Ben reclined back in the pilot’s seat of his ship, eyes heavy as he watched the stars through the viewport. The autopilot made a gentle course correction as Ben settled in for the long trip to his destination. He had a few more hours of in-system travel to go, and a nap seemed prudent after he had spent most of the day dealing with the chemical spill and getting his damaged cargo replaced. It had worked out in the end, though, with Ben getting paid for the damages.

Just as Ben began to drift, the cat leapt into the co-pilot seat. Ben spared the cat a sideways glance, but the cat ignored Ben as it turned in a circle and lay down. “Hey. Shoo.”

The cat ignored Ben, so Ben decided to ignore the cat. He was too tired to put up much more than a token protest. He sighed, closing his eyes and drifting. 

It felt like only moments later that a loud yowl awoke Ben, sending him jolting upright in his seat. The cat stood on the console, staring down Ben with its yellow eyes. Ben glared at the cat. “Dumb beast. I thought you were mute, but I guess I could only be so lucky.”

Ben noticed movement beyond the cat, through the forward viewport of the cockpit. Two small ships were approaching, running dark. Ben sat up straight and scanned them immediately, but received no information beyond the ship classifications. They were cutlasses, according to their hull outline. Cutlasses, running dark towards his ship? That was never a good sign.  Ben grabbed the flight controls and powered his weapons. The two ships reacted immediately, their running lights flashing on and their turrets aiming at him. His comms crackled. “Surrender your cargo, and we’ll let you go.”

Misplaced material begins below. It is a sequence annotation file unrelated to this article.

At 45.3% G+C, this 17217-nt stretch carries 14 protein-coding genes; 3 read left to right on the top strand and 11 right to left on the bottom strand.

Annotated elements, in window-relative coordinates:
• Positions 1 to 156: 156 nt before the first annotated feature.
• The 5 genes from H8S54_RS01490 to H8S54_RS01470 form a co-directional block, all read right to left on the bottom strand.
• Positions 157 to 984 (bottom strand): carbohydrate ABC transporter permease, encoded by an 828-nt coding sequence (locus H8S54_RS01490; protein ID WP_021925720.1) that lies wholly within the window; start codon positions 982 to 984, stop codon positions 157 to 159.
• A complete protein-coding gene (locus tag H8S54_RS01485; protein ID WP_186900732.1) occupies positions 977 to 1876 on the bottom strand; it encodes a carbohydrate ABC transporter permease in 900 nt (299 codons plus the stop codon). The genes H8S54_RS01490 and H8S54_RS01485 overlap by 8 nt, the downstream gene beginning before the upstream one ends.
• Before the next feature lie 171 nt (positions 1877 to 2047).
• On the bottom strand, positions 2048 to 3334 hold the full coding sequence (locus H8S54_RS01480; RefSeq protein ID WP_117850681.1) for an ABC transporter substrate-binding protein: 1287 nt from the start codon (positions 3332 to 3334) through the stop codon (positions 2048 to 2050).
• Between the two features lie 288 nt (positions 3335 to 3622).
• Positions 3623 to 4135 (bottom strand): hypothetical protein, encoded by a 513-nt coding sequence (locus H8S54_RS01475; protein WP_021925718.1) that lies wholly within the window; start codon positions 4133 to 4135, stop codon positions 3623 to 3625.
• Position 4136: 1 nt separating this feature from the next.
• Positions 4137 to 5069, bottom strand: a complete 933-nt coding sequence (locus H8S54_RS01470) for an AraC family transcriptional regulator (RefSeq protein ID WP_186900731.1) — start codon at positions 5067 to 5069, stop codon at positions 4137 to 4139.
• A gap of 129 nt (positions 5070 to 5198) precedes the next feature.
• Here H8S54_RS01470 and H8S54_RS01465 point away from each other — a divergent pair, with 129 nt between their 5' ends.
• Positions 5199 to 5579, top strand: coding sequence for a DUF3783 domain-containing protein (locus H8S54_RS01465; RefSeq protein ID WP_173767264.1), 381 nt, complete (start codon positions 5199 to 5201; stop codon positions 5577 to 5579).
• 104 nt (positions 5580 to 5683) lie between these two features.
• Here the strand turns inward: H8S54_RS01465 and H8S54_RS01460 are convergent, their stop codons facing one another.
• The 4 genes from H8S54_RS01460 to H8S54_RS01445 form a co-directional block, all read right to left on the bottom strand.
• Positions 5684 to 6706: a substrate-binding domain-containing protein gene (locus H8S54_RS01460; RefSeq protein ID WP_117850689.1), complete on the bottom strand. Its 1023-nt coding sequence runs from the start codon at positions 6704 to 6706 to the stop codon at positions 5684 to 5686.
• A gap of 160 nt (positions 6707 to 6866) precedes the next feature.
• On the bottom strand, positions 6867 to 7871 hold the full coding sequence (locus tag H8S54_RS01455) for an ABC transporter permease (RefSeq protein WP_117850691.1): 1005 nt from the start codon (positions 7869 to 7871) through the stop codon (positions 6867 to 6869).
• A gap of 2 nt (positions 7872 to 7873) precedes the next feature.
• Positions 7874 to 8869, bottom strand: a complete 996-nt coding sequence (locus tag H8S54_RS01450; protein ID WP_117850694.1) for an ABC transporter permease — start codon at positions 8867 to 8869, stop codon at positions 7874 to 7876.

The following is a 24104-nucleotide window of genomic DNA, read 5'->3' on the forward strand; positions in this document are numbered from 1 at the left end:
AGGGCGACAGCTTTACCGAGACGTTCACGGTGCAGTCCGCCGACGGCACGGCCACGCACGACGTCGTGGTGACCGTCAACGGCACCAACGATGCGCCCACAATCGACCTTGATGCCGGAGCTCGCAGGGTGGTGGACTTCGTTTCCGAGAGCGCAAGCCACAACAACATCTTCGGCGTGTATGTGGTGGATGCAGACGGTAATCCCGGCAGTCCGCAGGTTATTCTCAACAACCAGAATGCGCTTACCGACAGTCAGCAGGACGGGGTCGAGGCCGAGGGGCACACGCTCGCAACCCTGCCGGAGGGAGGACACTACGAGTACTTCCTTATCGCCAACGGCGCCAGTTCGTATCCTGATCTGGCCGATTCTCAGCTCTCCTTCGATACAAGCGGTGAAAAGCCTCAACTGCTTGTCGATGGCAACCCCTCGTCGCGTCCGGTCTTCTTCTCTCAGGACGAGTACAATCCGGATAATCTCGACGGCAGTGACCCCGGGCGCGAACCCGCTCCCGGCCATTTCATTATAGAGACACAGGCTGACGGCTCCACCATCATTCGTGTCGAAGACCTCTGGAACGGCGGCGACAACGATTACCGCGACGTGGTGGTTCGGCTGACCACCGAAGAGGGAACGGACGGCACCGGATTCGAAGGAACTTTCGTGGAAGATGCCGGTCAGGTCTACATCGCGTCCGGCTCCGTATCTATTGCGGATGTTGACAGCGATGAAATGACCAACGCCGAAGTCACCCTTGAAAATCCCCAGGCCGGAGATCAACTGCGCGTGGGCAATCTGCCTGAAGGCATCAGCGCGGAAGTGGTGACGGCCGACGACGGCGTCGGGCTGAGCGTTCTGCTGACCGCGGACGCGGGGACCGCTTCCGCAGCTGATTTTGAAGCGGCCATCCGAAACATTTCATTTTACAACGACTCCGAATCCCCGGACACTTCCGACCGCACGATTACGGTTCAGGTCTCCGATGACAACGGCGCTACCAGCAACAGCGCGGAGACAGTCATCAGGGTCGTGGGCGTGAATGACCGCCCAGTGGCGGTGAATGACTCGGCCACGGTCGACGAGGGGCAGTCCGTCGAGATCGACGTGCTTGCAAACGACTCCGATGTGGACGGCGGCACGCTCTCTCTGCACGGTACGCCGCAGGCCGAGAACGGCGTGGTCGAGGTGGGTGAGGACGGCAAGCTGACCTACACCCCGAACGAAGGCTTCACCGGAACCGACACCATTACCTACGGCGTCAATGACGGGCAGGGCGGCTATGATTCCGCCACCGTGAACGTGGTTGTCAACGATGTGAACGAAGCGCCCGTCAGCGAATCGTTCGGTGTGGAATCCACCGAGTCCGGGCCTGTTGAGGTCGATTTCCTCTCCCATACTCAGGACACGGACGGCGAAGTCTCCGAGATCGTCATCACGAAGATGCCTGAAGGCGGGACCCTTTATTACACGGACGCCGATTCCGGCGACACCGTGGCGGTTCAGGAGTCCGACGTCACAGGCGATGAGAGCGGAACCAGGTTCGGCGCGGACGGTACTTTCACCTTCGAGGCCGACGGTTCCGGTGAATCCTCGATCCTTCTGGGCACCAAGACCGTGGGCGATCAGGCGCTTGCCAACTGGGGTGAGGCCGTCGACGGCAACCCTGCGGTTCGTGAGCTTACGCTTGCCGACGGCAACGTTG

Ben scowled, considering his odds for a few moments, before he responded. “Fine. Don’t shoot.”

“Smart man. Prepare to be boarded.”

Ben groaned, slumping back in his seat before turning to stare at the cat. “You’re bad luck, cat.”

The calico cat stayed on the console, staring back at Ben with its ineffable gaze for a moment before leaping into the co-pilot seat. He stood up, walking towards the rear of the cockpit as he felt the jolt of docking rings shudder through the hull. He sealed the cockpit’s doors and stood, watching as four pirates filed into his ship. They wore a mish-mash of light armor pieces, and carried small handguns, which they aimed through the window of the cockpit door. Ben frowned. “I’ll stay in here, thanks. You take what you want and go.”

The pirates glanced at each other and laughed, before heading back towards the cargo hold. Ben watched as they left his view and sighed, running his hands through his hair. How was he going to recoup the loss of his cargo? He had a lot riding on this shipment, including the first payment on this ship.